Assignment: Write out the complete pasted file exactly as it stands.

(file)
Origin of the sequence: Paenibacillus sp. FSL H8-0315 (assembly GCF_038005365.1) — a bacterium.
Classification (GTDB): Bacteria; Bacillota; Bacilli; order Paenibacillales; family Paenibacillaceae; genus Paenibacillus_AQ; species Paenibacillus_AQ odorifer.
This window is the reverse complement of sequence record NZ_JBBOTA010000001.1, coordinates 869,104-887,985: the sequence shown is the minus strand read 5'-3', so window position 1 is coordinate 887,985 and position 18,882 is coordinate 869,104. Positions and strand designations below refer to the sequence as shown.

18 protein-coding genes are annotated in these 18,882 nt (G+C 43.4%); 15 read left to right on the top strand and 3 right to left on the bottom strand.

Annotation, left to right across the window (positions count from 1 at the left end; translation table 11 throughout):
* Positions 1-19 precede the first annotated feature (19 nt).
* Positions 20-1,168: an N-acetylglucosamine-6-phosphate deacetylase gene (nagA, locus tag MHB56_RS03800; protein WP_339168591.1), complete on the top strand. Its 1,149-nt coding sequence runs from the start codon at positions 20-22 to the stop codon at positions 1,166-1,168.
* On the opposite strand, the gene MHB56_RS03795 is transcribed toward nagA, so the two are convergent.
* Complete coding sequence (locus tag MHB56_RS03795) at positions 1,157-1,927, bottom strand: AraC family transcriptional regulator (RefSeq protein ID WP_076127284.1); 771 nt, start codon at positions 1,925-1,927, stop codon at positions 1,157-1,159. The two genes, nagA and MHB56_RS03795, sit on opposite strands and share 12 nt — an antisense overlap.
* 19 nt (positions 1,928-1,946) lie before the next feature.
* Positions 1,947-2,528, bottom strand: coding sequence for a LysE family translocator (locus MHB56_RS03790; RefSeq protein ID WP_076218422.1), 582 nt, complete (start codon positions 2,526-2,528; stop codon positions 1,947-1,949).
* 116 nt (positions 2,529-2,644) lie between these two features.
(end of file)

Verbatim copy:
Origin of the sequence: Paenibacillus sp. FSL H8-0315 (assembly GCF_038005365.1) — a bacterium.
Classification (GTDB): Bacteria; Bacillota; Bacilli; order Paenibacillales; family Paenibacillaceae; genus Paenibacillus_AQ; species Paenibacillus_AQ odorifer.
This window is the reverse complement of sequence record NZ_JBBOTA010000001.1, coordinates 869,104-887,985: the sequence shown is the minus strand read 5'-3', so window position 1 is coordinate 887,985 and position 18,882 is coordinate 869,104. Positions and strand designations below refer to the sequence as shown.

18 protein-coding genes are annotated in these 18,882 nt (G+C 43.4%); 15 read left to right on the top strand and 3 right to left on the bottom strand.

Annotation, left to right across the window (positions count from 1 at the left end; translation table 11 throughout):
* Positions 1-19 precede the first annotated feature (19 nt).
* Positions 20-1,168: an N-acetylglucosamine-6-phosphate deacetylase gene (nagA, locus tag MHB56_RS03800; protein WP_339168591.1), complete on the top strand. Its 1,149-nt coding sequence runs from the start codon at positions 20-22 to the stop codon at positions 1,166-1,168.
* On the opposite strand, the gene MHB56_RS03795 is transcribed toward nagA, so the two are convergent.
* Complete coding sequence (locus tag MHB56_RS03795) at positions 1,157-1,927, bottom strand: AraC family transcriptional regulator (RefSeq protein ID WP_076127284.1); 771 nt, start codon at positions 1,925-1,927, stop codon at positions 1,157-1,159. The two genes, nagA and MHB56_RS03795, sit on opposite strands and share 12 nt — an antisense overlap.
* 19 nt (positions 1,928-1,946) lie before the next feature.
* Positions 1,947-2,528, bottom strand: coding sequence for a LysE family translocator (locus MHB56_RS03790; RefSeq protein ID WP_076218422.1), 582 nt, complete (start codon positions 2,526-2,528; stop codon positions 1,947-1,949).
* 116 nt (positions 2,529-2,644) lie between these two features.